The Fresh Loaf

A Community of Amateur Bakers and Artisan Bread Enthusiasts.

Crunchy french baguette crust's picture

Crunchy french baguette crust

Hello All: Dec 3, ‘22


I’m an experienced USA home baker of 7 years. Way back then I abandoned all earlier baking except for learning how to bake French Baguettes. I’ve never had a minute of help from anyone except I have watched most internet videos. Conquered all the problems except one.


I bake a satisfactory baguette with large olive/walnut size alveoli, good oven spring, and an ear once in a while, ... I use only proofed (good) store bought 7 g packets of USA usual supermarket yeast which is fully alive. (I’ve found that 75% of supermarket yeast is dead or half dead. Tried my own starter but it is cost prohibitive since I only bake 1 experimental baguette at a time.) Currently using a 50 lb sack of General Mills Trump high gluten bread flour – which is excellent. Tried most competitive bread flours but similar results.


Got one problem left that I am going crazy trying, unsuccessfully, to solve. I can’t get a crunchy crust. I bake under oven injected steam from a pressure cooker on the home stove top, fed via silicone plastic tube (high temp tolerant) thru the stove top vent into the oven. Tried recipe hydr from 100% thru 65%, bake temps from 470°F thru 390°F, bake times appropriate for optimum quality. No matter what I do, I can’t get that crunchy crust.


Possibly, I think moisture from inside the baguette when cooling, (after bake), is collapsing the crust but I don’t know what to do to avoid that – even @ 65% hydr. I believe even if I had a commercial bakery oven there is something I am doing or not doing causing the deficiency.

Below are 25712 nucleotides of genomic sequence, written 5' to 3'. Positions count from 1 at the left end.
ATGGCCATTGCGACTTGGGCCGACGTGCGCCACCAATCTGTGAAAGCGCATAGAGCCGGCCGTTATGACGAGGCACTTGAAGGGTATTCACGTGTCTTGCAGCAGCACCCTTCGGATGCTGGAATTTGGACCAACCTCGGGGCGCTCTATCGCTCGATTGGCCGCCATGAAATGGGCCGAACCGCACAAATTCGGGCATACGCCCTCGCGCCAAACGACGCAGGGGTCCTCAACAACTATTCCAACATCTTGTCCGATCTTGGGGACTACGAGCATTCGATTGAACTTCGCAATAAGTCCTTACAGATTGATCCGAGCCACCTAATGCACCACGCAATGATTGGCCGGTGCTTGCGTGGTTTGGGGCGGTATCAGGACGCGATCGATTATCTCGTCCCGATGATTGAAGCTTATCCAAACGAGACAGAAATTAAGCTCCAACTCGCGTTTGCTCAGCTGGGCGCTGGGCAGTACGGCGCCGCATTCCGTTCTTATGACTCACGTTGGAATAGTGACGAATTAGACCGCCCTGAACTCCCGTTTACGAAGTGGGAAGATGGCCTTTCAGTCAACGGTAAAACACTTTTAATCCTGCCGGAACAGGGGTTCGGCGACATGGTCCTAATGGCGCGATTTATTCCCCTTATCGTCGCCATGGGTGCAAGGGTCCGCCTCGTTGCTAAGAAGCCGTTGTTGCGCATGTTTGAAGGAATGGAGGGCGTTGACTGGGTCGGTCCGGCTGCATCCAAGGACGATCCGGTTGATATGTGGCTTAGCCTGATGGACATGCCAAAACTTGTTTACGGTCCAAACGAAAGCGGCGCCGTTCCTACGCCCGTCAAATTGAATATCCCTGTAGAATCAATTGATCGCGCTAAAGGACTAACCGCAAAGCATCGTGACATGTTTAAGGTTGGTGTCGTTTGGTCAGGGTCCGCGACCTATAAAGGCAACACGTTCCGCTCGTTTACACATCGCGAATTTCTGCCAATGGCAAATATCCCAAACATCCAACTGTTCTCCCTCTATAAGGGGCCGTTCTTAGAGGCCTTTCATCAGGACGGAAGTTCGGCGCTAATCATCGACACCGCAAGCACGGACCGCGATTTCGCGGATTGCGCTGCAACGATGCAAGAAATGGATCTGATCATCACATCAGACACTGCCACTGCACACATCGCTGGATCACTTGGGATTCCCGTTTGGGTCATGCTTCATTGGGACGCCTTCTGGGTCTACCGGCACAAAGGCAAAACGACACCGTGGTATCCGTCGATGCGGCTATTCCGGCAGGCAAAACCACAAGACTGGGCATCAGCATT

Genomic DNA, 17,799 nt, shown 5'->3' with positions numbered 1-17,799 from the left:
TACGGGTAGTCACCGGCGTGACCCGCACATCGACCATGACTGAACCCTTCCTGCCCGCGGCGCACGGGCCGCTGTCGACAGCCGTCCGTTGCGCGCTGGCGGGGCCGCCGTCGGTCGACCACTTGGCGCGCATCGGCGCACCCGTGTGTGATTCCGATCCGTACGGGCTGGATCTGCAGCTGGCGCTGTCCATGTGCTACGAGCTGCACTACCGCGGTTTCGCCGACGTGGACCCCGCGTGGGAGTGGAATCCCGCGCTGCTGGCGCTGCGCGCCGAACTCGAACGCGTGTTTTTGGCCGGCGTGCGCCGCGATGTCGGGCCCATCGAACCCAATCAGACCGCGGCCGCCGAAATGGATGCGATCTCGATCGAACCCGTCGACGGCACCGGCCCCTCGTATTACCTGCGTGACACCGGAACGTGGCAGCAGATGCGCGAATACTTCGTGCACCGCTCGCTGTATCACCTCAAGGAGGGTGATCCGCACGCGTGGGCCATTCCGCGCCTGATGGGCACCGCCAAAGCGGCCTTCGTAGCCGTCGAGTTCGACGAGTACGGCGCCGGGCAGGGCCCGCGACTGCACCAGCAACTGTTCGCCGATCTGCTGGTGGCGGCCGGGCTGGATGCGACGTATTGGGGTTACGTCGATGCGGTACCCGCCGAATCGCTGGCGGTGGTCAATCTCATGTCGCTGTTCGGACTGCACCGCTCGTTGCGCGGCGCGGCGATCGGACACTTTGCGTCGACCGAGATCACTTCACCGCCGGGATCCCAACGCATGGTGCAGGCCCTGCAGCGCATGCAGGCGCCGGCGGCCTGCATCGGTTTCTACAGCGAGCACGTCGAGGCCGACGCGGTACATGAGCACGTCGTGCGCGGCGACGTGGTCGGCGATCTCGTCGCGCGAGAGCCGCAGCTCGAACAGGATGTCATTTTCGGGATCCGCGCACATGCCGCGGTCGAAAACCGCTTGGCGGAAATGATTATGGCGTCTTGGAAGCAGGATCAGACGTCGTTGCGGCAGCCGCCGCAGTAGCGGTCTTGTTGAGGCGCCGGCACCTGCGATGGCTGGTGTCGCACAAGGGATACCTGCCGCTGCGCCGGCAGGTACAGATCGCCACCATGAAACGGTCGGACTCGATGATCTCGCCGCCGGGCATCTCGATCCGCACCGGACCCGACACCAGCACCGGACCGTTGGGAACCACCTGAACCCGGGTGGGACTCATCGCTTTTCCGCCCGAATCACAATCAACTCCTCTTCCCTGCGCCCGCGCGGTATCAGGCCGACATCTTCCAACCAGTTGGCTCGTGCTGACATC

Anyone care to help?       Email: cevicheman at gmail dot com



mariana's picture


There are two things that will solve your problem of softened and rubbery baguette crust

1) lower protein bread flour, 10-10.5% protein is optimal

2) longer bake in a dry oven to make sure the loaves lose 25% of their weight in the oven due to moisture evaporation. For example, for a 250g baked baguette start with a 315-325g piece of dough. 

250 x 1.25 = 312 plus some 3-5% moisture will be lost as baguettes cool down outside the oven.

Ming's picture

Contrary to a popular believe, too much steam may not be a good thing for bread baking. 

suave's picture

Much depends on the oven.  My old oven baked great baguettes, in my new oven I can't bake a comparable one to save my life.

Gmbryant's picture

For crunchy Baguettes: I agree with comment on lower protein flour. I generally use 80% AP flour with the difference made up of spelt and whole wheat. I use a hoter oven - +500° at the onset. And I have an old cast iron lid  in the upper part of the oven. I also use levain starter. In terms your concerns relating to the cost of maintaining a starter. I maintain only a tiny starter - 10 grams of flour or less for any feeding.

AlanG's picture

For bagguettes and batards, I bake at 460 with steam (towel in baking pan with boiling water added) and NO convection for half the time of the bake.  The steam source is removed and the remainder of the time is at 420 with convection.  Using convection will help dry the crust out better. 

The Roadside Pie King's picture
The Roadside Pi...

Hello, cevicheman.

Below is the link for the TFL Baguette community bake. This all-inclusive comprehensive baguette bible is bar none the most complete resource available about baking baguettes.  That being said, I agree with Marianna that the short answer is lower protein flour. Enjoy your studies.


The Baguette Bible